Rise of Minimally Invasive Endoscopic Surgery in Gastroenterology: Focus on Achalasia

Michel Kahaleh, M.D.

Since Dr. Michel Kahaleh joined the department, there has been a 175% increase in advanced endoscopic interventional procedures in gastroenterology as well as the launch of the first pancreatic program at NYP/Weill Cornell. Under his direction, there has also been a rise in the number of minimally invasive endoscopic techniques that are highly effective, safe, and spare patients from major surgeries. For example, Dr. Kahaleh and team have been utilizing endoscopic necrosectomy for pancreatic necrosis, which involves a larger stent to treat an infected or abscessed pancreas and is reducing mortality rates compared to surgery; EDGE, a procedure that allows ERCP to be performed for the removal of bile duct stones in patients who have had a gastric bypass operation, which will be presented as an abstract at the Digestive Disease Week 2014 in Chicago; and endoscopic submucosal dissection for early cancer (or precancer) of the stomach, rectum or esophagus.

Another minimally invasive procedure that Dr. Kahaleh has been advancing is Peroral Endoscopic Myotomy (POEM) for the treatment of esophageal achalasia. He has been utilizing the procedure not only here at Weill Cornell and Columbia (New York Presbyterian) but also around the world, including Columbia (Bogata), and Venezuela. Achalasia in its primary form has no known underlying cause; a small proportion of cases occur due to esophageal cancer, or as a result of Chagas Disease. “Achalasia is very prevalent in Latin America,” explains Dr. Kahaleh, “due to Chagas disease, which is caused by a parasite.”

Achalasia involves incomplete lower esophageal sphincter relaxation (LES) and poor peristaltism of the esophagus. The smooth muscle layer of the esophagus and the LES are unable to move food along its path and down the esophagus. Achalasia can cause extreme discomfort for the patient with symptoms of dysphagia (difficulty in swallowing), regurgitation of food, and chest pain. The chest pain in this situation is not the type related to having a heart attack, but nonetheless painful. There have been various treatments available for achalasia, such as oral medications, dilation (stretching of the esophageal sphincter), and Botox injections, although none of these fully cure the condition and typically provide only temporary results.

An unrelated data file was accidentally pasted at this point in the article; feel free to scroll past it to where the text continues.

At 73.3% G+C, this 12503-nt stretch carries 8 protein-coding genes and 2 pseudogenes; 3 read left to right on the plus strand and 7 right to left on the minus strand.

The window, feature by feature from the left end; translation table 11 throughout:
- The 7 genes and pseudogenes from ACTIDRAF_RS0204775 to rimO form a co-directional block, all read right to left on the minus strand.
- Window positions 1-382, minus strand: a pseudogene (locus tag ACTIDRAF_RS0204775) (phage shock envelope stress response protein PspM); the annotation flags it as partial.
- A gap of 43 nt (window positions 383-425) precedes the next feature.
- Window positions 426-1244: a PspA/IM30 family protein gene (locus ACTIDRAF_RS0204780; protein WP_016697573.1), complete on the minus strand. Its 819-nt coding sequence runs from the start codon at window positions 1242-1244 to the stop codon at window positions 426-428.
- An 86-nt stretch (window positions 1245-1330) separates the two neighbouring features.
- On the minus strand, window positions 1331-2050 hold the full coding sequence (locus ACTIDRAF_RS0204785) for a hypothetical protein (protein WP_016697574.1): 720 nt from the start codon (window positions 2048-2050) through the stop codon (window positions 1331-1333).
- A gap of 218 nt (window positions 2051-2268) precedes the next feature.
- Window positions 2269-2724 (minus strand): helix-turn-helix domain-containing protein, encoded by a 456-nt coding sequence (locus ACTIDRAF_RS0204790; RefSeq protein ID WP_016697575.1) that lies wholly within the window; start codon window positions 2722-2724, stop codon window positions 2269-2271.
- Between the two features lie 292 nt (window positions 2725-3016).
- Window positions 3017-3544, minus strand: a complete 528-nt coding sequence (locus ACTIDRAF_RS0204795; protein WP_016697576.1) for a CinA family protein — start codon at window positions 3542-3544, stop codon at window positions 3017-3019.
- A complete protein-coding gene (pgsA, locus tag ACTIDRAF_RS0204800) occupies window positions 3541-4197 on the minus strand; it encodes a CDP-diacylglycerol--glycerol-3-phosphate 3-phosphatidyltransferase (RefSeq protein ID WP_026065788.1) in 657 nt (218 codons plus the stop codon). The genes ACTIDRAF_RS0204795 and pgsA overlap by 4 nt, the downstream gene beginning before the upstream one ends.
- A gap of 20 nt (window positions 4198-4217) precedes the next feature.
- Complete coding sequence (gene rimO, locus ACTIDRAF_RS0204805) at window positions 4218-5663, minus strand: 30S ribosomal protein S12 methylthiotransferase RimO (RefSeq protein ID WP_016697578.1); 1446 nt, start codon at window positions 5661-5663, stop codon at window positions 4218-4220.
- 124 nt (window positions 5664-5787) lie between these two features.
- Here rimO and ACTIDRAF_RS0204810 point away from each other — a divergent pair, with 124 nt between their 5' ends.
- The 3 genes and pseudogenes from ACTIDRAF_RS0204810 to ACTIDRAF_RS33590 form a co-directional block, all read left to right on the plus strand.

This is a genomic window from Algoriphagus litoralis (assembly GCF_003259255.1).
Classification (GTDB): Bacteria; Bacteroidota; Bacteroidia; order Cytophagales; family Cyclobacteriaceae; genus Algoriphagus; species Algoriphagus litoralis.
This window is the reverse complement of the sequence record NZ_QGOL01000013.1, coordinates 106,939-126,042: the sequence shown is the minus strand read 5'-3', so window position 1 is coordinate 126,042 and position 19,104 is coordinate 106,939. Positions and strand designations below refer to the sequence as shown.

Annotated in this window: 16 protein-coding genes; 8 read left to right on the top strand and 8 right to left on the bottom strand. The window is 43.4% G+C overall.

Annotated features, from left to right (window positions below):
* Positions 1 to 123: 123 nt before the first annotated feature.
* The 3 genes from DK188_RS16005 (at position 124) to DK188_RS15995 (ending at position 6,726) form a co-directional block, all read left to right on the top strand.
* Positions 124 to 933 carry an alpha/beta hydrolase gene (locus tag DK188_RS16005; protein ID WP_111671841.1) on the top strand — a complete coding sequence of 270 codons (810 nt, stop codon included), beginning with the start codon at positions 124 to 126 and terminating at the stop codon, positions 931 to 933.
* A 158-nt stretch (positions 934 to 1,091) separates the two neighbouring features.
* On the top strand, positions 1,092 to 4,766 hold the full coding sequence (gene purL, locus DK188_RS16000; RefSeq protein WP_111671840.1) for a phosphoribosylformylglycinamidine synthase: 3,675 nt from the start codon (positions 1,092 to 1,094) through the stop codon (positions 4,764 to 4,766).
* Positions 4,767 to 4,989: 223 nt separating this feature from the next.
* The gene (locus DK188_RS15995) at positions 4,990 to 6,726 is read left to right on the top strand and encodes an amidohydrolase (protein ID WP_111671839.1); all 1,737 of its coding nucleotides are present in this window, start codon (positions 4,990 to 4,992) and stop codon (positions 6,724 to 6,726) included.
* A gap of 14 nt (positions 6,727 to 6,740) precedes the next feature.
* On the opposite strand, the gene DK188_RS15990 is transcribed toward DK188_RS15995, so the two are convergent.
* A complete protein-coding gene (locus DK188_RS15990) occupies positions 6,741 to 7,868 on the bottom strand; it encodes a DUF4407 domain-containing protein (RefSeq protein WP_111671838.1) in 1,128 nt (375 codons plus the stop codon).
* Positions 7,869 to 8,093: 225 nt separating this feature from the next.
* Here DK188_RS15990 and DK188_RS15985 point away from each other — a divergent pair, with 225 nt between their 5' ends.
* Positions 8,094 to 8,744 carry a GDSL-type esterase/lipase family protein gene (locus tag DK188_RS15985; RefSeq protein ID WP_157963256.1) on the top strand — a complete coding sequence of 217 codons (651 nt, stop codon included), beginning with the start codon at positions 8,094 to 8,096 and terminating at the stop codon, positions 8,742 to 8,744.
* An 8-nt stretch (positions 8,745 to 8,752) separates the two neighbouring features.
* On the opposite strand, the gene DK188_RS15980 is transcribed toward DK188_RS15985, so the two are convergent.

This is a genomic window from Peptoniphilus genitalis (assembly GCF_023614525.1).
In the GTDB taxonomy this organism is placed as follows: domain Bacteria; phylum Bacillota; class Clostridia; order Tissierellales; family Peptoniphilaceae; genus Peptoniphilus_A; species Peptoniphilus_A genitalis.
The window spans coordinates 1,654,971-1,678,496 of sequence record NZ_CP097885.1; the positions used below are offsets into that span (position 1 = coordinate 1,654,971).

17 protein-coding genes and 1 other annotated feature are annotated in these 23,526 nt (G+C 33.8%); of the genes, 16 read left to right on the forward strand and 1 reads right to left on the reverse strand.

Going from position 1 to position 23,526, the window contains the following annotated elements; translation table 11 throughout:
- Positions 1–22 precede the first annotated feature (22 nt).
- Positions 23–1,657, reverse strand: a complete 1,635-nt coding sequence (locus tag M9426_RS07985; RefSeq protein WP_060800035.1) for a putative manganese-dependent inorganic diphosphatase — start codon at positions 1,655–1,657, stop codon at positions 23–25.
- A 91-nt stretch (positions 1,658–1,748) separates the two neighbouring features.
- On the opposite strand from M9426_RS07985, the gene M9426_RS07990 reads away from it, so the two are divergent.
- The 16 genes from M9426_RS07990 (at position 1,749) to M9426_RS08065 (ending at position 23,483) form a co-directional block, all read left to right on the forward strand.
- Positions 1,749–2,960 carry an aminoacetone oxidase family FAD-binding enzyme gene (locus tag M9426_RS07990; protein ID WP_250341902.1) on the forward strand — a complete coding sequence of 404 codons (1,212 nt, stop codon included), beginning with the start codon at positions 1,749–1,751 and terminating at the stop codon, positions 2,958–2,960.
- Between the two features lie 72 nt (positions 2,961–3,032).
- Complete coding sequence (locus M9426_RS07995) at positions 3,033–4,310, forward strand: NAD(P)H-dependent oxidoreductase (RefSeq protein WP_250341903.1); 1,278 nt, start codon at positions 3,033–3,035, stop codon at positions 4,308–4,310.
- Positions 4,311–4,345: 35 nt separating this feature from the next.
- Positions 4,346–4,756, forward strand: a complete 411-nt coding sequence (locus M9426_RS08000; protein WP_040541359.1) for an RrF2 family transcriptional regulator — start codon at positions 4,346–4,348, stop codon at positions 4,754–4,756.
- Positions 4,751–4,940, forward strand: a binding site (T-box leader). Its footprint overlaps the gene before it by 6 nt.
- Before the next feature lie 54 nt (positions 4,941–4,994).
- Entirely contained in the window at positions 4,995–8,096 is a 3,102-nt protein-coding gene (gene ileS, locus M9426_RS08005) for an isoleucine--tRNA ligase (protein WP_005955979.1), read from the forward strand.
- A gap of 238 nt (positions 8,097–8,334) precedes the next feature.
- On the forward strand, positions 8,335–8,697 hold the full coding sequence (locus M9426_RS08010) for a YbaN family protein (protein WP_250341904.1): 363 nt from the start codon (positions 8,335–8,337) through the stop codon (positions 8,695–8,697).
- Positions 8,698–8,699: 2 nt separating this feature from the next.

POEM is a highly effective treatment that removes (endoscopically) the outside muscle layers of the esophagus causing the pressure that is squeezing the esophagus. “By removing a certain portion of the muscle, equilibrium is restored to the esophagus and permits patients to eat better. This procedure requires no major incisions and the patient may return home typically within 2-3 days.”

To date, Dr. Kahaleh has utilized POEM to treat 26 cases of esophageal achalasia and this has launched an international registry that will undoubtedly help to advance clinical research around the world.

Click for Dr. Kahaleh's Physician Page

For information on Dr. Kahaleh's work on pancreatic necrosectomy, please click for his recent paper in the Journal of Clinical Gastroenterology.

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